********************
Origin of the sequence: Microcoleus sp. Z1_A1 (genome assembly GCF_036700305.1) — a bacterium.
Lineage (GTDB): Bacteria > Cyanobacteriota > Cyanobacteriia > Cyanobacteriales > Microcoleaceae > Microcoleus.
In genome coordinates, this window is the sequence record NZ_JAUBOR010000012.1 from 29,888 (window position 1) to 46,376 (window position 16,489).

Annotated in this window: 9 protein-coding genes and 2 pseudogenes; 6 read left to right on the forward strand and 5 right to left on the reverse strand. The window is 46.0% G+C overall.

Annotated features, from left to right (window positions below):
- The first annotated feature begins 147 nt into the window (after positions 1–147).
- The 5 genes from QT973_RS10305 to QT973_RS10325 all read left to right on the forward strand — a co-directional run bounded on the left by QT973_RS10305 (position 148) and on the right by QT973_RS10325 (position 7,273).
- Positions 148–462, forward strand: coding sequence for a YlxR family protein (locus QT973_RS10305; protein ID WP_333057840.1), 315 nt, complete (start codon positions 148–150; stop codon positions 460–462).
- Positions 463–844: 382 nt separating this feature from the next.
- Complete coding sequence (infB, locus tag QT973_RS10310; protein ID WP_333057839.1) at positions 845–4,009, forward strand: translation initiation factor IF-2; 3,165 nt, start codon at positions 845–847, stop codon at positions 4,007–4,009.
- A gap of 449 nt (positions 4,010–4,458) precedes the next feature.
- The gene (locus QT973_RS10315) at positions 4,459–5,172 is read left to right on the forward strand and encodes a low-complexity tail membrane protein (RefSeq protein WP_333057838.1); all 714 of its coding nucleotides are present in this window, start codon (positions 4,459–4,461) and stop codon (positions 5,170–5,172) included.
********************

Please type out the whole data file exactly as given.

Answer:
Origin of the sequence: Microcoleus sp. Z1_A1 (genome assembly GCF_036700305.1) — a bacterium.
Lineage (GTDB): Bacteria > Cyanobacteriota > Cyanobacteriia > Cyanobacteriales > Microcoleaceae > Microcoleus.
In genome coordinates, this window is the sequence record NZ_JAUBOR010000012.1 from 29,888 (window position 1) to 46,376 (window position 16,489).

Annotated in this window: 9 protein-coding genes and 2 pseudogenes; 6 read left to right on the forward strand and 5 right to left on the reverse strand. The window is 46.0% G+C overall.

Annotated features, from left to right (window positions below):
- The first annotated feature begins 147 nt into the window (after positions 1–147).
- The 5 genes from QT973_RS10305 to QT973_RS10325 all read left to right on the forward strand — a co-directional run bounded on the left by QT973_RS10305 (position 148) and on the right by QT973_RS10325 (position 7,273).
- Positions 148–462, forward strand: coding sequence for a YlxR family protein (locus QT973_RS10305; protein ID WP_333057840.1), 315 nt, complete (start codon positions 148–150; stop codon positions 460–462).
- Positions 463–844: 382 nt separating this feature from the next.
- Complete coding sequence (infB, locus tag QT973_RS10310; protein ID WP_333057839.1) at positions 845–4,009, forward strand: translation initiation factor IF-2; 3,165 nt, start codon at positions 845–847, stop codon at positions 4,007–4,009.
- A gap of 449 nt (positions 4,010–4,458) precedes the next feature.
- The gene (locus QT973_RS10315) at positions 4,459–5,172 is read left to right on the forward strand and encodes a low-complexity tail membrane protein (RefSeq protein WP_333057838.1); all 714 of its coding nucleotides are present in this window, start codon (positions 4,459–4,461) and stop codon (positions 5,170–5,172) included.